In this place we learn that there are no words, no thoughts, no feelings, no actions that can define us. There is only the love of the Infinite Father. This is a surrender that is no longer based on what I can do. It centres on who he is. Yes, I have my questions, my fears, my doubts, my insecurities, my frailties… but they are not my identity. They are not who I am. All that matters is him. Fix your eyes on the one who is Perfect Love.

There is a silence on this Saturday. Our precious Saviour lays dead and there are more questions than answers. Words cannot describe how we feel, the thoughts that rush through our heads, the pain we’ve experienced, the loneliness we’ve felt, the grief, the torment. We know not what to do.

Embrace the silence.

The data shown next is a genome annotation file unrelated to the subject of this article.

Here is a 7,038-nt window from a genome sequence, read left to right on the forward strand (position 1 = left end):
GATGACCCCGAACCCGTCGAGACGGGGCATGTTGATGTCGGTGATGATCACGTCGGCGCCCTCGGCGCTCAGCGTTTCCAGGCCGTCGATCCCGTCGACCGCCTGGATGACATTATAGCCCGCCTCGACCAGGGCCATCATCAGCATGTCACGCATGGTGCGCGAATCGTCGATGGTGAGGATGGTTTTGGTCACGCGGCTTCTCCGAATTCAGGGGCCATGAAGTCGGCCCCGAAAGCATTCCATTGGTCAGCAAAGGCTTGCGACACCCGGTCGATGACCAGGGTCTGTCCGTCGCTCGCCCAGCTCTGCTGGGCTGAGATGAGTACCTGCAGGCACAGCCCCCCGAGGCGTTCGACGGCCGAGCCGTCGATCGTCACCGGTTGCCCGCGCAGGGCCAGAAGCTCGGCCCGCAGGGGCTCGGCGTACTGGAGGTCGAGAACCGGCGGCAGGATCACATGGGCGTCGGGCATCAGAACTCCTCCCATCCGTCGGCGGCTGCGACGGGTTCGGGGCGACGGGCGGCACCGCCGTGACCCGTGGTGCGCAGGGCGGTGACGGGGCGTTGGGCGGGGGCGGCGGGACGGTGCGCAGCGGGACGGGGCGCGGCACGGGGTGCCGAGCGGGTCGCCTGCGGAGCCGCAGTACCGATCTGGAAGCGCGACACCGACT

Acknowledge the questions, the doubts, the thoughts and feelings and move on into the realm of silent peace where we can gaze into the eyes of our heavenly Dad.

Holy Saturday is an invitation to surrender. It is an invitation to be still. It is an invitation to peaceful, beautiful silence.

“You can have it all Lord,
every part of my world.” – Brian Johnson

Thank you to Richard Rohr and Martin Laird who, through their writings, have provided words and inspiration for this journey when I had no framework or words for myself.